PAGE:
Crawford deposition implicates regent, negative culture in Title IX case

Former Baylor Title IX coordinator Patty Crawford's deposition included new information about Willis, Baylor Board of Regents. Photo Courtesy of Baylor University

By Kalyn Story | Print Managing Editor

Patty Crawford, the former Title IX Coordinator at Baylor, said in an Aug. 2 deposition. The deposition was released to the public Tuesday, stated that a group of faculty members viewed Title IX regulations as “not biblical” and that the regents were not on board with her position existing.

Crawford said Baylor would not provide her with IT resources she requested to be able to implement a software program to track assault complaints and witness interviews. She said she was also prevented from providing brochures to sexual assault victims who reported to the police directly.

According to another court filing, Baylor adopted a policy in 2013 that categorized areas of concern into tier levels. Tier one, being of the highest priority, included those that the Board of Regents considered to be immediate concern to the university.

Complying with Title IX was assigned to tier two. Tier one issues included safeguarding and improving Baylor’s reputation, monitoring the status of the Big 12 Conference and Baylor’s continued membership and ensuring processes are in place for the safe travel of university personnel. Preventing significant lawsuits and claims relating to professional liability, discrimination or equal opportunity noncompliance was relegated to tier three, the bottom tier.

The document states that former regent Ramiro Peña testified in September 2018 that he was still “rather indifferent” to Title IX, that he never recalls the board being advised about Title IX or that he understood Title IX to have a component outside of athletics.

Crawford also said in the deposition that the Baylor Bruins, an all-woman student group that recruited football players, were part of an underlying culture of objectifying women at Baylor. Crawford said her suggestions about the group, such as having the women wear pants instead of “tight mini-shorts,” were ignored by leadership.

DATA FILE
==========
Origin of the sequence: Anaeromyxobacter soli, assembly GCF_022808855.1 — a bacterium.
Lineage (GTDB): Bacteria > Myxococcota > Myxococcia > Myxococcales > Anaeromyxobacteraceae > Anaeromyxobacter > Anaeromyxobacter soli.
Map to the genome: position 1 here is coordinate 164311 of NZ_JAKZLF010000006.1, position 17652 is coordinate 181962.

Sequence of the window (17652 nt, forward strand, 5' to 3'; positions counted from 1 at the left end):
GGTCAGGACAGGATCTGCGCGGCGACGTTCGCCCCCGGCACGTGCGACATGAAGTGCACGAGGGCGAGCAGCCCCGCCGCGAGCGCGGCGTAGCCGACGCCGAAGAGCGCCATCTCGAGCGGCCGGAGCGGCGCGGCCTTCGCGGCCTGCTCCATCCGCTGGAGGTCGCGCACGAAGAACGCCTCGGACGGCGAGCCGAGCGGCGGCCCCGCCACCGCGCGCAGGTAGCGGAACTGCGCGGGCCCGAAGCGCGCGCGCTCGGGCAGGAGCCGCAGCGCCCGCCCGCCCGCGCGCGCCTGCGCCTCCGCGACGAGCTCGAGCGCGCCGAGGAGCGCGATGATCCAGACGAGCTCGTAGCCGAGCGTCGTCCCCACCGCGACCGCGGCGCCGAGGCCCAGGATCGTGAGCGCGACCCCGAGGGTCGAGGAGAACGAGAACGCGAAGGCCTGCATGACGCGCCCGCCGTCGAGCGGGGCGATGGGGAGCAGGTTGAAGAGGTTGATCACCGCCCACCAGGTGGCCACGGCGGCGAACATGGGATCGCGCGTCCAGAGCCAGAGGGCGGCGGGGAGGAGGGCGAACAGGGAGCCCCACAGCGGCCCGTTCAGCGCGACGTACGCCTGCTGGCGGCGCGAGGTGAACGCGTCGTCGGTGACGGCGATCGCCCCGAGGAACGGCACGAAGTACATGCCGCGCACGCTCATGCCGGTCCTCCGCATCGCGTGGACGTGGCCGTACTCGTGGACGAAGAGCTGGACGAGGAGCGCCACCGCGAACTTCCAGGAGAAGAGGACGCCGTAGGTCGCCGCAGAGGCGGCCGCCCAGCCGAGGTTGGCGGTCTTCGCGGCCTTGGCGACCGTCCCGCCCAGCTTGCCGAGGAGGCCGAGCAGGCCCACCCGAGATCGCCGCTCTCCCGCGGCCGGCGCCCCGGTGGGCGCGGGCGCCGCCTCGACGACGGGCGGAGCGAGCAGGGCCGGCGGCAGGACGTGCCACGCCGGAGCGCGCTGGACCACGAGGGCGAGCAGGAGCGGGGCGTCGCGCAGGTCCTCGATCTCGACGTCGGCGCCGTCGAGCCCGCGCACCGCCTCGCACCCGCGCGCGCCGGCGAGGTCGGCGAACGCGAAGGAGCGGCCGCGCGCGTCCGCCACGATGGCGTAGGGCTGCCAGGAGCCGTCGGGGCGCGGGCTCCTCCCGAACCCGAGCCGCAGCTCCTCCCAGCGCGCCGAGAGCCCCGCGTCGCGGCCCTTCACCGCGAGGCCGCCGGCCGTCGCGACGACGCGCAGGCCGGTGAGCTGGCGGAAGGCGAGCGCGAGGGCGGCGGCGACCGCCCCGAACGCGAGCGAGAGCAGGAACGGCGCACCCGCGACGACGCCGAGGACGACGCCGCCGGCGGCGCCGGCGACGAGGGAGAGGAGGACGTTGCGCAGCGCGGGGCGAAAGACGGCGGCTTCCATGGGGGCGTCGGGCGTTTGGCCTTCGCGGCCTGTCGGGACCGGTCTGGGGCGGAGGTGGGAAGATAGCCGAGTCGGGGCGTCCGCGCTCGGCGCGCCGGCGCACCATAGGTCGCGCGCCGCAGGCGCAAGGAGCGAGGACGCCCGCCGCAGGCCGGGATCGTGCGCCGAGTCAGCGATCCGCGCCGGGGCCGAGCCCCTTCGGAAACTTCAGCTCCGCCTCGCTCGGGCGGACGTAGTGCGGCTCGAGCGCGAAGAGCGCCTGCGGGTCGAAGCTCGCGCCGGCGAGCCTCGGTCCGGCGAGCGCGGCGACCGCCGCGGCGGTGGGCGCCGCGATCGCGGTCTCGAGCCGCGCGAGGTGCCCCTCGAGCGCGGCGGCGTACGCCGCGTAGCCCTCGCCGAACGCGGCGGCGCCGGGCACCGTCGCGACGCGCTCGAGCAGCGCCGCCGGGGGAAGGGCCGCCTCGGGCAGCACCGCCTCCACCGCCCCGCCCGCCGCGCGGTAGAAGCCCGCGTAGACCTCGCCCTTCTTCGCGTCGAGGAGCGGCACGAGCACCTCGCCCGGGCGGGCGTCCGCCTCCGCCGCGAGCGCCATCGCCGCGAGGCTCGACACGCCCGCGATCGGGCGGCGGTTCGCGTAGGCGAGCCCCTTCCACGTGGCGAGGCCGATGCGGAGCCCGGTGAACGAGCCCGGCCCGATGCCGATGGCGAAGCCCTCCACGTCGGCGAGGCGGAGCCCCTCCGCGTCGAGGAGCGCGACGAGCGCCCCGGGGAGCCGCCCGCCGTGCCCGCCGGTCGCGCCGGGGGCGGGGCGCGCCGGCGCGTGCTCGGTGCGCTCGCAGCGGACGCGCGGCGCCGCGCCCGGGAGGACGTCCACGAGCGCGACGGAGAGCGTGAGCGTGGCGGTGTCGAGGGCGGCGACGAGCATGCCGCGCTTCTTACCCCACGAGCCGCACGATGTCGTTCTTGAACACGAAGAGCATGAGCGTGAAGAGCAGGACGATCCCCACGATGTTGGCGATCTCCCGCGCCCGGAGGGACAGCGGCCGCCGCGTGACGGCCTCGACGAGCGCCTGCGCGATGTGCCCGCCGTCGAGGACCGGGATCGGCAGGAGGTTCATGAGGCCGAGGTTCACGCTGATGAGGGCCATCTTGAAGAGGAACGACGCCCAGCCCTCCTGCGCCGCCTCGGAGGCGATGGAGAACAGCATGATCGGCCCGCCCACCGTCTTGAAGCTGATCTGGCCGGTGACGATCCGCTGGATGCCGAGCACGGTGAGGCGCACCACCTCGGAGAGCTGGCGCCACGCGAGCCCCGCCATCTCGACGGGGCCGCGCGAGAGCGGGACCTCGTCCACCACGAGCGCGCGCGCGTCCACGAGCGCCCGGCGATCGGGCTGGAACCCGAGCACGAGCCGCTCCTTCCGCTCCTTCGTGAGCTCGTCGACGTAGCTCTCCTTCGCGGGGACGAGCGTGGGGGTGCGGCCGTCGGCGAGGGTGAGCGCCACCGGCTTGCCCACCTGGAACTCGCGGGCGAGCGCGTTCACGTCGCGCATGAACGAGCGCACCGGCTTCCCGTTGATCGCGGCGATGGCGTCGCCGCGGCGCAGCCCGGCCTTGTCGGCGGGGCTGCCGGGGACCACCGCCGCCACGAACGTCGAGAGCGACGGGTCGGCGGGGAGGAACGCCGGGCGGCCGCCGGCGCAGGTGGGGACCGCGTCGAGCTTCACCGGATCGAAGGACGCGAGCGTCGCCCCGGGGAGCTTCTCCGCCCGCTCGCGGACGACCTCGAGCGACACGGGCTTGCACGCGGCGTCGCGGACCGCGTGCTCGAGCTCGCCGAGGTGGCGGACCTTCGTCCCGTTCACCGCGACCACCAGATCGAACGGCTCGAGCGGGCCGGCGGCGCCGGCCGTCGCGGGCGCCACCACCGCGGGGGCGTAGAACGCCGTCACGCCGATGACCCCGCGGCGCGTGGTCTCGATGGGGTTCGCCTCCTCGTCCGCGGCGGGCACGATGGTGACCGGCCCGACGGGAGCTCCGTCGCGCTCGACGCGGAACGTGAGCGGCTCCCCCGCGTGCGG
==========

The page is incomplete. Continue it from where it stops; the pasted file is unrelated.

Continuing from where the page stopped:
Crawford said the Bruins were “sort of like on call for football players to make sure that they had a good time and they know they were — there were going to be beautiful women at Baylor kind of thing.”

Crawford said she’d heard there were Bruins getting pregnant by football players and were no longer able to be Bruins due to their pregnancy, which Crawford said would be a Title IX violation because the Bruins were paid employees and cannot be discriminated against for pregnancy.

In February 2017 a former Baylor Bruin filed a lawsuit against Baylor, suing for Title IX violations and negligence. In the lawsuit Elizabeth Doe claimed Baylor had a “show ’em a good time” recruiting policy, which included making Baylor Bruins available for sex with recruits, taking recruits to strip clubs, recruiting based on implied promises of sex and using alcohol and drugs in the recruiting process.

The lawsuit alleged that 31 Baylor football players committed at least 52 acts of rape, including five gang rapes, between 2011 and 2014. In a Wall Street Journal article from October 2016, Baylor regents said they were aware of 17 reports of sexual assault against 19 football players, including four gang rapes, since 2011.

The lawsuit describes the Bruins as “a football ‘hostess’ program with the purpose of using attractive female students to escort recruits and their families to campus events and football games on official visits to Baylor.”

The University disbanded the Baylor Bruins in late 2015 following a series of issues at other universities. The Bruins was replaced with a group of co-ed students who offer campus tours to all visitors, under the supervision of the Undergraduate Admissions Office.

A statement from the university said the Bruins had an official policy of no sexual contact with recruits/prospective athletes or current football players. It said Bruins bylaws required the members to maintain a “professional relationship” with prospective athletes at all times, prohibited outside contact with prospective athletes and discouraged personal relationships between Bruins and current athletes.

Baylor settled the case in September 2017.

Jim Dunnam, a Waco attorney representing the plaintiffs Jane Doe 1-10 in the suit, said Crawford’s deposition substantiates what other witnesses have said in regard to the treatment of women at Baylor.

“Everything [Crawford] said gives a view into the leadership at Baylor and shows why women were treated so poorly for so long,” Dunnam said.

Dunnam said the culture at Baylor, from the leadership down, directly and adversely impacted sexual assault victims.